The Lanarkshire Yeomanry has its origins in the heartlands of Lanarkshire at the beginning of the 19th Century. Earlier decades had seen revolution throughout Europe and the well to do sections of society, including old Lanarkshire landowning families - the so called "Landed Gentry", had good reason to fear that their position was at risk.
There was little in the way of a formal civil peacekeeping body at that time - Lanarkshire would not have its own civil police force until 1857 - and, as a result, the landed families in the area decided to establish militia with officers drawn from the upper echelons of local society, and the troopers from farmers and those who either worked on the estates of the gentry or who depended on them for their livelihood. The first two troops of independent yeomanry were raised by Norman Lockhart of Lee in late 1819 at Carnwath and Douglas in Lanarkshire with a third troop being raised at Lesmahagow in 1821 by Daniel Vere of Stonebyre. In the following decade they were joined by a troop from Airdrie. They were cumulatively known as the Upperward of Lanarkshire and Airdrie Yeomanry Cavalry.
In the decades to follow, the Regiment was more often used in a civil policing role than in any recognised military action and it was not until the end of the century and the outbreak of the South African - or Boer - War that this was to change. In 1900, a squadron of 103 volunteers from the Lanarkshire Yeomanry, as part of the 11th Yeomanry Brigade, were amongst the first British troops to enter the Transvaal.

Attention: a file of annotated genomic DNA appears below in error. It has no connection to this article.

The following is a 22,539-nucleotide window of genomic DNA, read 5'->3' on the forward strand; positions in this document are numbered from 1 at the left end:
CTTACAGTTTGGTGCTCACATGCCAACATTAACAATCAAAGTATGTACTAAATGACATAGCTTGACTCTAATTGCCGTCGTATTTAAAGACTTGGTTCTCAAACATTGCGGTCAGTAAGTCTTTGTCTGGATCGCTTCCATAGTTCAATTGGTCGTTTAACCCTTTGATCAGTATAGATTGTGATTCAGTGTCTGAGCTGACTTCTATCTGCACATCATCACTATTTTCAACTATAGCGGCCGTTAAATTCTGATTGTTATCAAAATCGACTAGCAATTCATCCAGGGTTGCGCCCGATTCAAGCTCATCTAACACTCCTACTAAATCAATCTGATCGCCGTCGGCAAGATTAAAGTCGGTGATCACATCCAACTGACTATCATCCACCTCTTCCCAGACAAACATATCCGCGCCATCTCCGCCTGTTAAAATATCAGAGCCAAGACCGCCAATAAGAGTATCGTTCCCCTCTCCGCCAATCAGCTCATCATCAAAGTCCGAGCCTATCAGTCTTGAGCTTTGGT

After the Boer War, and the reorganisation of the British Army in 1908, the Regiment became part of the newly formed Territorial Force with a greater emphasis on military training and discipline. This was to be put to the test a few years later on the outbreak of the First World War in August 1914.
In World War One, the Regiment had its first taste of modern warfare in late 1915 when they were part of the disastrous Gallipoli Campaign. Following their withdrawal in January 1916, they later saw action in the Middle East in may of the famous desert campaigns of WW1. Some of the men were to later claim that they had ridden with Lawrence of Arabia!
In 1918, as part of the 12th Battalion (Ayrshire and Lanarkshire Yeomanry) Royal Scots Fusiliers, the men of the Regiment were on the Western Front where Sgt. Thomas Caldwell from Carluke won the Victoria Cross.